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Addressing The Ball

 

If you find your game starting to fall to pieces, check your setup and address. This includes your grip, stance, posture, and alignment .

Tips from top golf instructors on setting up and addressing the ball.

 

Setting Your Aim & Alignment With The Target

It is surprising how many golfers do not align their feet with the target line, then wonder why their ball ends up off line.

On a full swing the feet should be on a line parallel to the target line; unless you are trying to shape the shot with curve. A good address tip is to:

  1. Stand behind the ball, put your club on the ground in line with the target and ball.
  2. Leaving the club head on the ground, walk around the club to your address position
  3. Align your feet parallel to the line between the ball and the club.
  4. Remove the club from the ground and prepare to address the ball.

 

Alignment Routine

Have a consistent routine when addressing the ball. The only two things you should ever set on the target line are the ball and clubface. Everything else is parallel to it at your body line.

  1. Determine your target line from behind the ball, never in front of it. See tip above
  2. Start with the leading edge of your club at a right angle to your target line.
  3. When the clubface is aimed, settle your body around the clubface; never vice versa.
  4. The position of the ball should always be constant. Only the width of your stance should vary.

The key is consistency. Keep your routine the same every time.

For more tips on using club markings to help align your clubface to the target line.

 

Distance From The Ball

A biomechanical study [by Dr. Ralph Mann and Golf Instructor Fred Griffin] of 54 PGA Tour pros came up with the following results.

Drivers

The distance between the left toe and the ball was:

  • Average height - approximately 32 inches.
  • Shorter golfers need to add one inch - 33 inches
  • Taller players close in one inch - 31inches

5-iron distance was 23 to 25 inches

9-iron distance was 19 to 21 inches.

Try checking these distances at home.

 

Body Posture & Balance

  1. Width of Stance - should never be wider than your normal walking stride. A wide stance reduces power by restricting body turn. A narrower stance does not provide sufficient balance.
    1. To establish your ideal stance width, take a normal step forward with your left foot and stop.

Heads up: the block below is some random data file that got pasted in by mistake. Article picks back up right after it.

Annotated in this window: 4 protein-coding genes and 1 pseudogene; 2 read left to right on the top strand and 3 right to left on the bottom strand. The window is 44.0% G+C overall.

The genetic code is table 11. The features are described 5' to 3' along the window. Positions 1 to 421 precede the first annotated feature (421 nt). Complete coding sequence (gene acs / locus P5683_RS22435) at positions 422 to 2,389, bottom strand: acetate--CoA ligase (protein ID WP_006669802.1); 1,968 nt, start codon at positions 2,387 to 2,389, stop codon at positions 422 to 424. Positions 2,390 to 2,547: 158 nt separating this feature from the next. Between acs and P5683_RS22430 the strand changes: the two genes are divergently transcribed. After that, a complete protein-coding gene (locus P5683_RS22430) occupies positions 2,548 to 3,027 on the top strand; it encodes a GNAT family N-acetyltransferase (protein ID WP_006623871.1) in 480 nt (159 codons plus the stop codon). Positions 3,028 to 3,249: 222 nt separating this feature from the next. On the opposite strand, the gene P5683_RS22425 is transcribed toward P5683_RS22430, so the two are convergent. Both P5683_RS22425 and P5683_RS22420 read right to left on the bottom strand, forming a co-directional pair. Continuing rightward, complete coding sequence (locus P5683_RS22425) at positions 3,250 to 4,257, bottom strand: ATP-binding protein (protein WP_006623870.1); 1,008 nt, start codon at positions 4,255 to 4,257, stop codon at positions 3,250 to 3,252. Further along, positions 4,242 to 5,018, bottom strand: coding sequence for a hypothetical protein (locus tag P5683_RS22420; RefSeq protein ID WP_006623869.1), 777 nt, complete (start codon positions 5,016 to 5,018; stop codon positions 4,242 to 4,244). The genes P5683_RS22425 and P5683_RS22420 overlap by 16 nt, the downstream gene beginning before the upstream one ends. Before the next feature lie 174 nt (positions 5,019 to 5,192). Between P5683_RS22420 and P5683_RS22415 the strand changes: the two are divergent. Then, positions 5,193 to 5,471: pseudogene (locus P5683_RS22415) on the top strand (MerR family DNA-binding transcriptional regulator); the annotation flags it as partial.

2. Turn 90 degrees to your right, keeping your toes in place.
    3. This is your driver stance.
    4. Reduce the width half an inch for each successive club. Your feet will be 5-6 inches closer together for short irons.

A slightly wider stance promotes a shallower backswing path and an elongated flat spot in the hitting area. This keeps the clubface traveling along the target line longer, leading to stronger, straighter drives.

 

Knees

Keep the knees flexed throughout the swing - Address the ball with, the knees in a "flexed" position. During the backswing and forward swing check that the right knee stays in this flexed position.

 

Balance Brings Control

Golfers who are off-balance spend most of their swing trying to recover in time for impact. Try this test to see how well your balance is at address.

  1. Lay a club along your toe line.
  2. Position another one, parallel to the first, 12 inches in front.
  3. Adopt your normal address position.
  4. If you're in perfect balance, you can jump over the second club without repositioning any weight.

 

Hovering & Waggling

You will note most tour pros waggle or hover the clubhead at address. Some repeatedly lift and ground their club, others practice their takeaways with long, sweeping motions, whist others hover the clubhead before starting his swing. Whatever format you find most appealing, the airm is to get your muscles engaged before you start your back swing.

This address drill helps to lighten grip pressure and get the arms, shoulders, and neck muscles in a state of readiness, ensuring a smooth first move.

Next: Tips for Golf Swing

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